The Germans earlier than the British realized how effectively movies could be in mobilizing domestic support for the War effort. What the Germans did not fully understand was the importance of the United States and the possible use of films to influence American public opinion. The German film industry was not as large as the British or French industries, let alone that of the United States. The German industry, however, grew explosively during the War. This ws in part because it was difficult to obtain foreign films because of the Allied naval blockade. Even films from neutral America were difficult to obtain. This created opportunities for the German film industry which began to expand, laying the ground work for the vibrant film industry of the post-war period. The German Government made no effort to distribute feature films in the United States. The Government banned most foreign film (1916). The industry at the time had been importing some foreign films from Denmark which was neurtral. As the War progressed, the German military gradually seized control of the country and evetually made economic policy. Chief of Staff of the Germany Army, General Ludendorff, believed that movies had a military potential by influencing public opinion. He used the new Universum Film Aktiengesellschaft studio (UFA) to shoot films promoting the War. His focus was, however, on domestic opinion. Not until a massive American army appeared on the Western Front did he and other German officisls fully appreciate how important America would be in the War. Te Navy has asured the Geneal Staff that the U-boats would prevent any American army from crossing the Atlantic. The Germans were not entirely inactive. The Army organized a secret film campaign in the United States. The American Correspondent Film Company was established. Photographer Albert K. Dawson was attached to the German and Austrian Armies. Dawson destinguished himself as one of the most vimportant film correspondents during the War. His work, however, had no impact on American public opinion which was firmly set early in the War by German axtgions, including the invasion of neutral Belgium, sinking the Lusitania, introduction of poison gas, and British war propaganda. The growth of the German film insutry, however, was explosive. There were 25 studios when the War began (1914), but 139 studios by the end of the War (1918). And they were producing sophisticated feature fims like 'Die Prinzessin von Neutralien' (The Princes of Neutralia, 1917) a popular romantic commedy (figure 1).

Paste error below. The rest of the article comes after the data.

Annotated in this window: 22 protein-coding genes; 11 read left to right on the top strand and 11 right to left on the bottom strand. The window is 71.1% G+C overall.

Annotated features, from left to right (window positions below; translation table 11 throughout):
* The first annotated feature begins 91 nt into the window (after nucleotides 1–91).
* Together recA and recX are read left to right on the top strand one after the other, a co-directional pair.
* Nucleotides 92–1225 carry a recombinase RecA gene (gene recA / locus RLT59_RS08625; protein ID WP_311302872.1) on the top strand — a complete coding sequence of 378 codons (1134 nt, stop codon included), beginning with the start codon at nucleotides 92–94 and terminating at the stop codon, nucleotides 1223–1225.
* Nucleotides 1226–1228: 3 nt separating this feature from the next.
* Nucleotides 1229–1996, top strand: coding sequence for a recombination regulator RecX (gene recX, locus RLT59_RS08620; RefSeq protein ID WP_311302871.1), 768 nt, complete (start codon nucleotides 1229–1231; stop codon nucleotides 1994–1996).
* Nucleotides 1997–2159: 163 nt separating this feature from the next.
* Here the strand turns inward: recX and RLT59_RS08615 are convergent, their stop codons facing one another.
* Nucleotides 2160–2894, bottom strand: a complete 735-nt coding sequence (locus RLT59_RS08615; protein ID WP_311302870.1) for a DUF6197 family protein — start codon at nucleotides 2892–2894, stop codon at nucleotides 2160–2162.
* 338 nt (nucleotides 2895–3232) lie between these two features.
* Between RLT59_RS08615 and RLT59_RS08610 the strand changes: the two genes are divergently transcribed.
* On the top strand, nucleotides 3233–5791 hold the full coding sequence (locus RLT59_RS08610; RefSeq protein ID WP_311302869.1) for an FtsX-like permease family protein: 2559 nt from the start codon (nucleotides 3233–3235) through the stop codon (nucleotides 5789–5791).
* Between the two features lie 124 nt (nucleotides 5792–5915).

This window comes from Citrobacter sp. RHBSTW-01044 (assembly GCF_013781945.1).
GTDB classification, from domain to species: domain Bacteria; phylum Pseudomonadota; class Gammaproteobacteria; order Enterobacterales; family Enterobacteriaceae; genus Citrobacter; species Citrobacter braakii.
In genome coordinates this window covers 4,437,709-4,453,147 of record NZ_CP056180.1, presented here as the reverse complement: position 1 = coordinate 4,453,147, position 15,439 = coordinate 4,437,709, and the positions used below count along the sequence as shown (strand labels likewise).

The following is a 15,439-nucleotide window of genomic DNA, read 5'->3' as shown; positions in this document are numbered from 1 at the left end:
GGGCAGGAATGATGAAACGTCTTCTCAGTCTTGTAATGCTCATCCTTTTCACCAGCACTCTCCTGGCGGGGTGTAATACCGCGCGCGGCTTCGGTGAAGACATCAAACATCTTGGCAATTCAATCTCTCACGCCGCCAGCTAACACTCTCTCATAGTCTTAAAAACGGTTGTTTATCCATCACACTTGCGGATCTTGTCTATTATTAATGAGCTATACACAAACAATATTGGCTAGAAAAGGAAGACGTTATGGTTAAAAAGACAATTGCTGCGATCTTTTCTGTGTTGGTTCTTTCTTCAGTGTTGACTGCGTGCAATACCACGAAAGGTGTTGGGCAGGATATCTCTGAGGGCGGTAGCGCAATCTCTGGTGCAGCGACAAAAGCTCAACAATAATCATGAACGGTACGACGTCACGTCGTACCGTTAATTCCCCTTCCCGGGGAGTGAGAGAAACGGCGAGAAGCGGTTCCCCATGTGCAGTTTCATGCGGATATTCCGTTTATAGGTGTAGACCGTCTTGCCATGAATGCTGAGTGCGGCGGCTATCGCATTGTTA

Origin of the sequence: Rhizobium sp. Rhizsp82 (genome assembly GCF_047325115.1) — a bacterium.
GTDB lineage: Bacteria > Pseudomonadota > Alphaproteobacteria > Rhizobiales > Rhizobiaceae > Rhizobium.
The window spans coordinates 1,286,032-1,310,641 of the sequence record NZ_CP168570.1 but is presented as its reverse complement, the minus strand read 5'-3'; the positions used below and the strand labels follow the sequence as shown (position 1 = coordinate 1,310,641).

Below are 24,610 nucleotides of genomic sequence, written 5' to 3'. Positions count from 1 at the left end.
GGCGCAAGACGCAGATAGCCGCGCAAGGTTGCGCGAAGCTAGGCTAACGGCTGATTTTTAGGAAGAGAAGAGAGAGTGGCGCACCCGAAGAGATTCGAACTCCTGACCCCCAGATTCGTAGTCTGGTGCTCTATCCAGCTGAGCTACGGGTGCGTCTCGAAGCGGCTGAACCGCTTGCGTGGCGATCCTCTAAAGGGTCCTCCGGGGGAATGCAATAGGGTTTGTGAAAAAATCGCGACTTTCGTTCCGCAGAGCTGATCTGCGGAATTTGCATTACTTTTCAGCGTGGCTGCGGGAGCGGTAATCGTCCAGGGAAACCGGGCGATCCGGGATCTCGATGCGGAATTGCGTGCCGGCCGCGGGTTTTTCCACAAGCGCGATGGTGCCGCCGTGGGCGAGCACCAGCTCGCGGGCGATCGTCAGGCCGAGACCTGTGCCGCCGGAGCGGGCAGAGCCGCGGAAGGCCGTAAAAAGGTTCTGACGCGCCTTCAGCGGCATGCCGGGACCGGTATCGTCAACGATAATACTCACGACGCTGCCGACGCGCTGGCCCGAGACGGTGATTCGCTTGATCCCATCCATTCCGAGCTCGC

Navigate the Historical Boys' Clothing Web Site:
[Return to the Main German movie page]
[Introduction] [Activities] [Biographies] [Chronology] [Cloth and textiles] [Clothing styles] [Countries] [Topics]
[Bibliographies] [Contributions] [FAQs] [Glossaries] [Images] [Links] [Registration] [Tools]
[Boys' Clothing Home]